Based purely on the language of the Policy and the FAQs, it appears that a large national brokerage like NRT, Compass, or eXp can take a listing, hold it off the MLS forever and communicate them to every agent in the company. Because “office exclusives” actually means brokerage exclusive: “direct promotion of the listing between the brokers and licensees affiliated with the listing brokerage… is not considered public marketing.”
So, to take just one example, Compass can take a listing, tell its 8,000+ agents about it, have them spend two months making phone calls to their sphere (surely a phone call is the very definition of “one-to-one promotion”), do a big push for 24 hours, and then submit the listing to the MLS. The fact that by that time, buyers have already been lined up ready to go means that the MLS is not the marketplace for dealmaking, but merely the filing cabinet for records.
If Compass’s 8,000+ agents do not impress you, then how about NRT’s 50,000 agents? Or HomeServices of America and its 44,000 agents? eXp at last count in June had over 20,000 agents. In fact, if you take the Top 20 largest brokerages by agent count from the Swanepoel Mega 1000 list, we’re talking about over 198,000 agents, or 15% of the total NAR membership.
That’s a lot of office exclusives and a lot of agents who will have access to them, while shutting everyone else out.
I don’t know that this policy stops the exclusive inventory issue. If anything, it seems to provide safe harbor for brokerages to conduct exclusive inventory strategies with the full blessing of NAR, so that the local MLS has no choice but the allow them.
Well, here we are. Clear Cooperation Policy is not making “us” sell real estate with “our” hands tied behind our backs. It’s making small independents sell real estate with their hands tied behind their backs. The big brokerages have no such hands tied behind anywhere.
One might wonder if that was kind of the whole point of the office exclusive loophole.
This outcome was entirely predictable. I say that because I predicted it. I recommended a different approach:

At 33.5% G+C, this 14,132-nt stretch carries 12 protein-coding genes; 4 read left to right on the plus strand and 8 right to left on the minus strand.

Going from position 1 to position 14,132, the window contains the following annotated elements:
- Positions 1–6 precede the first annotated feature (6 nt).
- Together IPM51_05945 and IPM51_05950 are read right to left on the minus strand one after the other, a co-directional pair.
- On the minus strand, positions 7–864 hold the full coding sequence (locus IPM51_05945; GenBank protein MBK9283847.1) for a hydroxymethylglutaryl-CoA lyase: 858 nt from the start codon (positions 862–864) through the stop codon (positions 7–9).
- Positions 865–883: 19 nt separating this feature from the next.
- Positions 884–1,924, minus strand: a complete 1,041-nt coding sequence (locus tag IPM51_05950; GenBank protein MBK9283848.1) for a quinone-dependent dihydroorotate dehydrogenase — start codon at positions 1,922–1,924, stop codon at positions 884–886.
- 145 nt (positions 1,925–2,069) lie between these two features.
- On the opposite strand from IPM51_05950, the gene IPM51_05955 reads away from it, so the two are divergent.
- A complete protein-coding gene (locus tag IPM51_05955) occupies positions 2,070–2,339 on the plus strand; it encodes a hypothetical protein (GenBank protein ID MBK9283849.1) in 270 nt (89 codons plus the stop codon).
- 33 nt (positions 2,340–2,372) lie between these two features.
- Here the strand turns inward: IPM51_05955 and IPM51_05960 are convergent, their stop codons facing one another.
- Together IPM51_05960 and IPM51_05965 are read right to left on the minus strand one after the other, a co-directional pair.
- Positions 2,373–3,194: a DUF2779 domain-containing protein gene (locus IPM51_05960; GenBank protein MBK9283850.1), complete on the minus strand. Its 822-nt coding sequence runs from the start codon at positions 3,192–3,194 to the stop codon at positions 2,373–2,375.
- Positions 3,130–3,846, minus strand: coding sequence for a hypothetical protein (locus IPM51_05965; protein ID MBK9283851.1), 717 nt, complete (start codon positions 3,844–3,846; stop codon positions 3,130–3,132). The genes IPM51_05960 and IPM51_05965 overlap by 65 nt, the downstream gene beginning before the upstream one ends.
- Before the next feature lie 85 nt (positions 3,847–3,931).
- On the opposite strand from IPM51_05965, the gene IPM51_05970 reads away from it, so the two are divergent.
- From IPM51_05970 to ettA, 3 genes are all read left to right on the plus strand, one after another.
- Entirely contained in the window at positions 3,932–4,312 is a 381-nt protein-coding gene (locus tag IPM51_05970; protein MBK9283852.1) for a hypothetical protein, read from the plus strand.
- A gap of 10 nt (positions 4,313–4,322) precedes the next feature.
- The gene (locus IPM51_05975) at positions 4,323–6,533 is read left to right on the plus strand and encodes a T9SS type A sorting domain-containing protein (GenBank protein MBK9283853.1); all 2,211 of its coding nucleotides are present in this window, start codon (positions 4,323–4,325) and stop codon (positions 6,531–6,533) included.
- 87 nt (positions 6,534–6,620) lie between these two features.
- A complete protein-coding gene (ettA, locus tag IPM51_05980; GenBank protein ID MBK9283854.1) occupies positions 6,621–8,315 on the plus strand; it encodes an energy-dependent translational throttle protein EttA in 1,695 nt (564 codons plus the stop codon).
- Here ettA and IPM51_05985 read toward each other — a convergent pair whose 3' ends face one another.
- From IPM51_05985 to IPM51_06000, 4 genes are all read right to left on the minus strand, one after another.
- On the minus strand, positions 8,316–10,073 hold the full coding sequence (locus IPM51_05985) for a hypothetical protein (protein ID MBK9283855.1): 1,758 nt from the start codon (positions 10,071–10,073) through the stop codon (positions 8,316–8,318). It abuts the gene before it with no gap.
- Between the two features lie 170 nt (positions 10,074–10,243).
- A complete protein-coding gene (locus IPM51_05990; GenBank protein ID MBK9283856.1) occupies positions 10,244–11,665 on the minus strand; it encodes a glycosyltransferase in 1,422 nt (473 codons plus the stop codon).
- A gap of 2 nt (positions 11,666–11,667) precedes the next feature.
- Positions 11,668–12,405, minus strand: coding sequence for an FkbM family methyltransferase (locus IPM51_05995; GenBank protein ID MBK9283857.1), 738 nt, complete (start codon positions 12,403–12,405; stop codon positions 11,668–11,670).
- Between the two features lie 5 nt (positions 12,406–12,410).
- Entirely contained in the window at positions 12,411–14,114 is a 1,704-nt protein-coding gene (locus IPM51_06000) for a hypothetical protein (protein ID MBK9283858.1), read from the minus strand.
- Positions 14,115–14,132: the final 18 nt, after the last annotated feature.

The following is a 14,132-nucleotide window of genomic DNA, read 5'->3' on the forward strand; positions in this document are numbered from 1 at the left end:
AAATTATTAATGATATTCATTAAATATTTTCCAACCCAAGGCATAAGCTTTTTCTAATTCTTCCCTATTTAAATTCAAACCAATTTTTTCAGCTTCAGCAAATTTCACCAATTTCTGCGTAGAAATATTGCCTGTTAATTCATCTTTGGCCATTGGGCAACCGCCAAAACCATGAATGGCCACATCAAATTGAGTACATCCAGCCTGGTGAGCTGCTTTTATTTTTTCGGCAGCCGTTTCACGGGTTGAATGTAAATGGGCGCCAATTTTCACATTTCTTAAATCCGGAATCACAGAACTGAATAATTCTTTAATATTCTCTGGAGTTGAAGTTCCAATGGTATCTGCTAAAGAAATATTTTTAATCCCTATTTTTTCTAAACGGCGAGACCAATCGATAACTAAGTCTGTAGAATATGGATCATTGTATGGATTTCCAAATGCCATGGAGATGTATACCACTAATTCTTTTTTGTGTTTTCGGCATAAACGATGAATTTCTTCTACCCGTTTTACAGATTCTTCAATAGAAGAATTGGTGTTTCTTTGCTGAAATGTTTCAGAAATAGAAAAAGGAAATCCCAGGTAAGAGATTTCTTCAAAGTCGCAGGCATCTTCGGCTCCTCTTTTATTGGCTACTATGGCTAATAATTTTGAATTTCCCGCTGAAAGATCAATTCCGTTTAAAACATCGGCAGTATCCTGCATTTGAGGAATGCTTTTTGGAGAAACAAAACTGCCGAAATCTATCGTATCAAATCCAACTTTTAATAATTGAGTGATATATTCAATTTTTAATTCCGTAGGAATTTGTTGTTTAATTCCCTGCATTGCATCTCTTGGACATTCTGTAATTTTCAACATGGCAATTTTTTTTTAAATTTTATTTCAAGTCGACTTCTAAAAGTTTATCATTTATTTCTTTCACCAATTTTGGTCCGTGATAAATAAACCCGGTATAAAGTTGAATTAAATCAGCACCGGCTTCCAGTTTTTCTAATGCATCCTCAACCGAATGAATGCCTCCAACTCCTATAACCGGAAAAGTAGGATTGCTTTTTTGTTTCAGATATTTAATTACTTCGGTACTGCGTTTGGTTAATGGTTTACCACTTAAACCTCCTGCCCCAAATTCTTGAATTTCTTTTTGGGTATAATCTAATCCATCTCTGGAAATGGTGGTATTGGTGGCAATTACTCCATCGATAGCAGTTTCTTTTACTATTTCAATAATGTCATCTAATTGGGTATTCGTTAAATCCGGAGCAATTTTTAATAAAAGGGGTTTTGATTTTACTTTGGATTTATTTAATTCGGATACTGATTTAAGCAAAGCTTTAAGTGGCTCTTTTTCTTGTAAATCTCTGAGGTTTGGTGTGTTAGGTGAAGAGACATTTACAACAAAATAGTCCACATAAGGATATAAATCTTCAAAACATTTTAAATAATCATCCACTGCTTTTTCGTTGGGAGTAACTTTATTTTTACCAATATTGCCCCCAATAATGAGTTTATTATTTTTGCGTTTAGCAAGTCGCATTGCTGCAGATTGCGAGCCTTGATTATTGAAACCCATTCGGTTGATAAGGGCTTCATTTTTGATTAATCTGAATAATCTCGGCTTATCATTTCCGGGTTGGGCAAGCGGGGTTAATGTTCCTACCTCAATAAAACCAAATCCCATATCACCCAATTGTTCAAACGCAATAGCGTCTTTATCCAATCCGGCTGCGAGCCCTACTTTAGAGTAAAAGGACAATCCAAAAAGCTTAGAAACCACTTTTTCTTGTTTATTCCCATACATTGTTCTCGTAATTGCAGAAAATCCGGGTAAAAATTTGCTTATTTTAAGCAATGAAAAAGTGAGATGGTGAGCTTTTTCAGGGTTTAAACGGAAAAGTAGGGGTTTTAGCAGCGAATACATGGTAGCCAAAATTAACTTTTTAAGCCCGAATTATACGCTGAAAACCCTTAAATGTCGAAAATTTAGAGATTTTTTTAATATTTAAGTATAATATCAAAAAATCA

The question to be answered is not what to do about declining cooperation. That’s the old vision of the MLS as the enabler of cooperation and compensation. I would like to suggest that in 2019, the question is: Is the MLS the marketplace for buying and selling properties, or is it not?
If the answer is Yes, that dictates a certain set of clear answers centered around the MLS as the marketplace.
If the answer is No, then that dictates a different set of clear answers centered around the MLS no longer being the marketplace.
Obviously, no one listened to me… which puts my inclusion in the PropTech Newsletter’s 100 Most Influential People in Real Estate into serious doubt. But I digress….
When a broker complains that the MLS’s job is to help her compete against a fellow broker (and REALTOR)… and if the MLS fails to do that, then she and other brokers will leave the MLS, I think it is fairly clear that huge chunks of the brokerage population no longer sees the MLS as the marketplace for buying and selling properties.
I’m not sure what they see the MLS as. I guess we can surmise that they see the MLS as some kind of a big-tech data-having assistant to help them compete against… “outsiders and interlopers” even if said interloper is very much an insider.